Try these practice tips for a week and see if you can tell the difference...

1.Begin your practice with a 10 minute warm can be old songs or finger exercises. This gets your fingers warmed up and ready to begin their workout. Skipping this step, will usually result in tired "crampy" fingers.

2. Once you are ready for the new song...take a section at a time...practice it 10-15 times at a slow rate of speed...(I know, you want to play many slow banjo songs do you know, right?) Practicing at a slow speed helps you get the timing right, the fingerings correct and helps you learn the song so you do not have to think about what you are playing. Playing is muscle memory. When your fingers know what to play and when to play it, the song will begin to sound like the song.

2. Get a metronome and set it to 50-60 bpm. Keep the song at that rate of speed until you can do the whole verse that speed....then begin speeding up at a few beats per minute faster. Pretty soon you will have the verse at a nice speed that you will be proud to show off.

3. Add each section to the previous sections. When playing, go from one section to the next with ease. Iron out any stops or pauses. Listen for clean notes.

4. End your practice by going from the beginning of the song to where you finished today's practice. Now you should see some results on how you sound. I like to record myself playing the song every so often so I can hear the results.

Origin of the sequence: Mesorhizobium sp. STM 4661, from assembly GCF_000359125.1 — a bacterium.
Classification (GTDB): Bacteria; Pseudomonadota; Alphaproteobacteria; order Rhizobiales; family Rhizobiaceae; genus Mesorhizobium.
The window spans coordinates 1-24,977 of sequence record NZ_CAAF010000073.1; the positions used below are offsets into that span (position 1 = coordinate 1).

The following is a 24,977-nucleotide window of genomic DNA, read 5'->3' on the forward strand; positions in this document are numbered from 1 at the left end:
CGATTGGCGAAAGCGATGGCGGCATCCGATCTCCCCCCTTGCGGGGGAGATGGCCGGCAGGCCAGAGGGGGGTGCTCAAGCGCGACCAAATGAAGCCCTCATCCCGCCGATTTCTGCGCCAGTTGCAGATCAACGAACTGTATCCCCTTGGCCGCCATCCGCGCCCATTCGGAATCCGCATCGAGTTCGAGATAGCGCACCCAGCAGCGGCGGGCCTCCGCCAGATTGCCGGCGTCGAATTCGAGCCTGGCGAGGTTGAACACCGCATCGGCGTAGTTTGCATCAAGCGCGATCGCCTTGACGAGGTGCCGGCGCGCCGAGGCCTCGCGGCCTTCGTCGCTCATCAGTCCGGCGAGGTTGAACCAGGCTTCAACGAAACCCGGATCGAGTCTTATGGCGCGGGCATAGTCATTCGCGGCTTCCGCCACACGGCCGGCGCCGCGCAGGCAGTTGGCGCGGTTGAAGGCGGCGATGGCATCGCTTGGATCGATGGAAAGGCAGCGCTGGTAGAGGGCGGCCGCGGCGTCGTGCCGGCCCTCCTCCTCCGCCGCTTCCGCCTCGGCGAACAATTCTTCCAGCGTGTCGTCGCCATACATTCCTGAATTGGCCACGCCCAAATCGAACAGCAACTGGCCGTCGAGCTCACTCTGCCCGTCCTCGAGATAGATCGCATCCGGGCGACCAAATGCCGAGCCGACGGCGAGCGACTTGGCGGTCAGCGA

Results come from good practice develop them from the beginning.

Getting things ready....

The books are almost ready and I am getting things ready on my part for you to purchase
my books.....I am so excited and ready for these to be in your hands...Give me just a couple of days
and I will get back to you on the details...…

Tuesday, December 11, 2018

New book and videos coming soon...

Hey guys....exciting news...

My books are at the publisher and I am so excited to get them out and into your hands. So,
you have wanted to play the banjo but, thought it was complicated. Now, with the help of these books, you will be playing songs at a faster rate than you thought possible. I have included tips to practicing and chord charts for each song. And coming soon, I will be uploading each song on YOUTUBE so you hear it played slowly. Many of my students have told me they have a hard time learning the song listening to it at it's normal I will play it at a slow speed so you can hear all the notes and all the special things that make it sound fun...slides, hammers, get my drift. There are three volumes and each one has a good selection of songs to learn.

I have been teaching for 40+ years and I know what it takes to learn a song and be successful playing it. There are lots of good tips on practicing so you will achieve your goals and be the banjo player you thought you could be.

Stay tuned to info on getting your won't be long now....

Terrie Fleming's Beginner Banjo 101..A Simple Guide to 5 string Pickin'